A Washington-area businessman has been arrested in connection with charges he bilked prospective clients of more than $150,000 in advance fees for loans he never produced, the FBI said yesterday.

Robert Ballard Surles, 35, owner of Investment Resources Inc. of Silver Spring, was taken into custody at his Vienna home late last week by agents of the FBI's Alexandria field office. He was charged with wire fraud, mail fraud and interstate transportation of stolen property, according to federal law enforcement officials.

An FBI spokesman in Baltimore said victims of the alleged scheme included residents of Virginia, the District of Columbia, California, Indiana and Pennsylvania.

"Surles would obtain a fee, promise a loan, then stall or find a legal setback," the FBI said. "As a result, no loan would be obtained and the victim would not be refunded his fee."

An affidavit filed by the FBI said Surles' wife, Lynn, left him over his alleged business activities and quoted her as saying that Surles once told her, "Yeah, I ripped the guy off," and "better in my pocket than in someone else's." The affidavit also said three of Surles' employes quit "due to Robert Surles' constant lying to clients and failure to keep appointments."

In one case cited in court documents, Benjamin Mollema and Steven Risley of Richmond, seeking $750,000 in March to purchase and relocate the Prince Georges Country Club, met with Surles in the District of Columbia. Several days later, Surles called Mollema to tell him that he could get the loan, but needed "$30,000 up front to 'grease palms,'" the affidavit said.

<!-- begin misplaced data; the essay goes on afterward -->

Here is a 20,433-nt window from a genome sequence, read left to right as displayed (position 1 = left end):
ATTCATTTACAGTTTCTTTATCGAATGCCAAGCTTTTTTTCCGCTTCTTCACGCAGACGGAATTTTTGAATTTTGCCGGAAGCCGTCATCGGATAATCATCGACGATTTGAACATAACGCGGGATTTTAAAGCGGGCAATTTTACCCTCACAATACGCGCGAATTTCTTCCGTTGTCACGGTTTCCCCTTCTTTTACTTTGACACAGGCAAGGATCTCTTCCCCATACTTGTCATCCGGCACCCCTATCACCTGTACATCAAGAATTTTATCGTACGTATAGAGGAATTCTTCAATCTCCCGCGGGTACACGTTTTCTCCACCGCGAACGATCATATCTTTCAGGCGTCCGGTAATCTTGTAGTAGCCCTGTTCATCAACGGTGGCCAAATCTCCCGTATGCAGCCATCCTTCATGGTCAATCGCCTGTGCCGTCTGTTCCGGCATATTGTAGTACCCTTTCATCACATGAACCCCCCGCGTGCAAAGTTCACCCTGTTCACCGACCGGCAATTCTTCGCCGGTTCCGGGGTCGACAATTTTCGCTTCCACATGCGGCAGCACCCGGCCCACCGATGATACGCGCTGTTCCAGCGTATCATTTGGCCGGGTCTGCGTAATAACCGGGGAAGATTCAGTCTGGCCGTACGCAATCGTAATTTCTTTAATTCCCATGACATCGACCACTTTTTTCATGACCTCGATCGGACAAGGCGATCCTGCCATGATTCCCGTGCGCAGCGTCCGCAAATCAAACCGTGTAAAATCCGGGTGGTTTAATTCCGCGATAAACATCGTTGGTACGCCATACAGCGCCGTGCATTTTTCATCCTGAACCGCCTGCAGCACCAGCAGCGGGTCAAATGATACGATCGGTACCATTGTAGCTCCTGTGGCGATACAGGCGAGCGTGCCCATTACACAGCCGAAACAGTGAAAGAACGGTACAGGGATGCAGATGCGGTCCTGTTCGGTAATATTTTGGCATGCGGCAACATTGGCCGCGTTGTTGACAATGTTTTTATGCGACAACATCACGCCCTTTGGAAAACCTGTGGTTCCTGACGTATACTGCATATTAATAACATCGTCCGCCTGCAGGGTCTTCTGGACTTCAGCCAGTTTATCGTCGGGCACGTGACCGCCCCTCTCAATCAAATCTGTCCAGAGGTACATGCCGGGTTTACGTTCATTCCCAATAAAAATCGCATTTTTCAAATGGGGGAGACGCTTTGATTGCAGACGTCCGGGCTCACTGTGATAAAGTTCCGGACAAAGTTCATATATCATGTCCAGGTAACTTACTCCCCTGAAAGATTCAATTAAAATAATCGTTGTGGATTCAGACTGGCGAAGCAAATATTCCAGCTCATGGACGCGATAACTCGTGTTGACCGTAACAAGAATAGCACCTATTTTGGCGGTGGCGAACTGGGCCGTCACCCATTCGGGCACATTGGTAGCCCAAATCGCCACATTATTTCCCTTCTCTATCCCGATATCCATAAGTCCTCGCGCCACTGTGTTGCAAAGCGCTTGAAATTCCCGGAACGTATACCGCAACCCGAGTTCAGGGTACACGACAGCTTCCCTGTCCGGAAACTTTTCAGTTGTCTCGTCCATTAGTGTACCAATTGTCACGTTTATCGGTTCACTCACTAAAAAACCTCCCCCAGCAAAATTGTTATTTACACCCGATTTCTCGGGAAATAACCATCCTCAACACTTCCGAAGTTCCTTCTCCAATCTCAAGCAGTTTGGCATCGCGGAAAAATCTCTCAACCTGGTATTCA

Mollema and Risley then gave Surles a $30,000 cashier's check, believing that Surles had set up a $1 million loan with a New York pension fund, according to the affidavit. A contract provided that Mollema and Risley would get their money back in 48 hours if Surles' company failed to negotiate financing, the affidavit said. 4

By May, Mollema had contacted the FBI and a $30,000 refund check from Surles, drawn on a closed Bank of Virginia account, had bounced, the FBI said. A telephone call to First American Savings and Loan of Virginia, where the loan money was supposed to be sent, revealed that officials there had never considered Surles' deal, the affidavit said.

In another of the alleged schemes, the FBI said Walter M. Thompson of Sacramento, Calif., paid Surles a $15,000 fee late last year to secure a $450,000 loan for a mining project in Pennsylvania.

Surles later became "very evasive and contradictive in the progress or status of the loans," according to an FBI affidavit. Thompson has not received the loan or a refund and has implemented civil proceedings, the FBI said.

Surles is being held in D.C. Jail in lieu of $100,000 bond. A hearing to determine whether to transfer the case to federal court in Baltimore is scheduled for Friday.